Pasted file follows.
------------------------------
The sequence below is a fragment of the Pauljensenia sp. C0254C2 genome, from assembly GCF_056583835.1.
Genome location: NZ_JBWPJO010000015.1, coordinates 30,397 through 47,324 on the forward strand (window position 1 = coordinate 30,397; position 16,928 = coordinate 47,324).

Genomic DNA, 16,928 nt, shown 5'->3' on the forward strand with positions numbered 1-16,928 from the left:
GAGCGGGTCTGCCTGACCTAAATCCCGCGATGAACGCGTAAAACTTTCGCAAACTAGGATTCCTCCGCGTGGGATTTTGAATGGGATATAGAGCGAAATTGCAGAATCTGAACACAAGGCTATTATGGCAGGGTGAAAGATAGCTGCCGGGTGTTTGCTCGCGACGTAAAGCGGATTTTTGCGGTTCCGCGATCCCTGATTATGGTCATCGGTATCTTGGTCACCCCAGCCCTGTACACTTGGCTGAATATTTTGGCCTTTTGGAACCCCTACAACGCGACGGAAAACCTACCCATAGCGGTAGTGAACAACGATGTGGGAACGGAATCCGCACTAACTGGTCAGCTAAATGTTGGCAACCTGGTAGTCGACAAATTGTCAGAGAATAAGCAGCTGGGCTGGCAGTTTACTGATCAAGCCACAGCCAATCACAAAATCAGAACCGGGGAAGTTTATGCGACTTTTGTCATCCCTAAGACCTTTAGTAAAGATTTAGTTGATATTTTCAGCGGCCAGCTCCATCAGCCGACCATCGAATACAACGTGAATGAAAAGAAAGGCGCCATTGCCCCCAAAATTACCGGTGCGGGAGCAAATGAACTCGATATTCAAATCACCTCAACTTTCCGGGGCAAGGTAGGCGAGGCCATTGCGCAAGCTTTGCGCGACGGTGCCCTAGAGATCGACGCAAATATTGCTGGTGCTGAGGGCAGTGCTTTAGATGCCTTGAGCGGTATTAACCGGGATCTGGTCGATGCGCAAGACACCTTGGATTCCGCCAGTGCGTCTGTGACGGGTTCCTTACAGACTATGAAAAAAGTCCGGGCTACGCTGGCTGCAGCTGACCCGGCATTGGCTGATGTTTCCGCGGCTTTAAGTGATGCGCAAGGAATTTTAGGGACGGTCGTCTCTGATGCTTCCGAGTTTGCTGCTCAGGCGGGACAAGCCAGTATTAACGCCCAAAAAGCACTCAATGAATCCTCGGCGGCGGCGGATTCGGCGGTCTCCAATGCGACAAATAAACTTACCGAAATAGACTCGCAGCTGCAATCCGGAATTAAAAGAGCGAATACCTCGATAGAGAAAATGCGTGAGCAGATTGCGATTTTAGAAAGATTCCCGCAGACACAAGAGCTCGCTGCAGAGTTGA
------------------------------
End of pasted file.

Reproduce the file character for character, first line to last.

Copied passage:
The sequence below is a fragment of the Pauljensenia sp. C0254C2 genome, from assembly GCF_056583835.1.
Genome location: NZ_JBWPJO010000015.1, coordinates 30,397 through 47,324 on the forward strand (window position 1 = coordinate 30,397; position 16,928 = coordinate 47,324).

Genomic DNA, 16,928 nt, shown 5'->3' on the forward strand with positions numbered 1-16,928 from the left:
GAGCGGGTCTGCCTGACCTAAATCCCGCGATGAACGCGTAAAACTTTCGCAAACTAGGATTCCTCCGCGTGGGATTTTGAATGGGATATAGAGCGAAATTGCAGAATCTGAACACAAGGCTATTATGGCAGGGTGAAAGATAGCTGCCGGGTGTTTGCTCGCGACGTAAAGCGGATTTTTGCGGTTCCGCGATCCCTGATTATGGTCATCGGTATCTTGGTCACCCCAGCCCTGTACACTTGGCTGAATATTTTGGCCTTTTGGAACCCCTACAACGCGACGGAAAACCTACCCATAGCGGTAGTGAACAACGATGTGGGAACGGAATCCGCACTAACTGGTCAGCTAAATGTTGGCAACCTGGTAGTCGACAAATTGTCAGAGAATAAGCAGCTGGGCTGGCAGTTTACTGATCAAGCCACAGCCAATCACAAAATCAGAACCGGGGAAGTTTATGCGACTTTTGTCATCCCTAAGACCTTTAGTAAAGATTTAGTTGATATTTTCAGCGGCCAGCTCCATCAGCCGACCATCGAATACAACGTGAATGAAAAGAAAGGCGCCATTGCCCCCAAAATTACCGGTGCGGGAGCAAATGAACTCGATATTCAAATCACCTCAACTTTCCGGGGCAAGGTAGGCGAGGCCATTGCGCAAGCTTTGCGCGACGGTGCCCTAGAGATCGACGCAAATATTGCTGGTGCTGAGGGCAGTGCTTTAGATGCCTTGAGCGGTATTAACCGGGATCTGGTCGATGCGCAAGACACCTTGGATTCCGCCAGTGCGTCTGTGACGGGTTCCTTACAGACTATGAAAAAAGTCCGGGCTACGCTGGCTGCAGCTGACCCGGCATTGGCTGATGTTTCCGCGGCTTTAAGTGATGCGCAAGGAATTTTAGGGACGGTCGTCTCTGATGCTTCCGAGTTTGCTGCTCAGGCGGGACAAGCCAGTATTAACGCCCAAAAAGCACTCAATGAATCCTCGGCGGCGGCGGATTCGGCGGTCTCCAATGCGACAAATAAACTTACCGAAATAGACTCGCAGCTGCAATCCGGAATTAAAAGAGCGAATACCTCGATAGAGAAAATGCGTGAGCAGATTGCGATTTTAGAAAGATTCCCGCAGACACAAGAGCTCGCTGCAGAGTTGA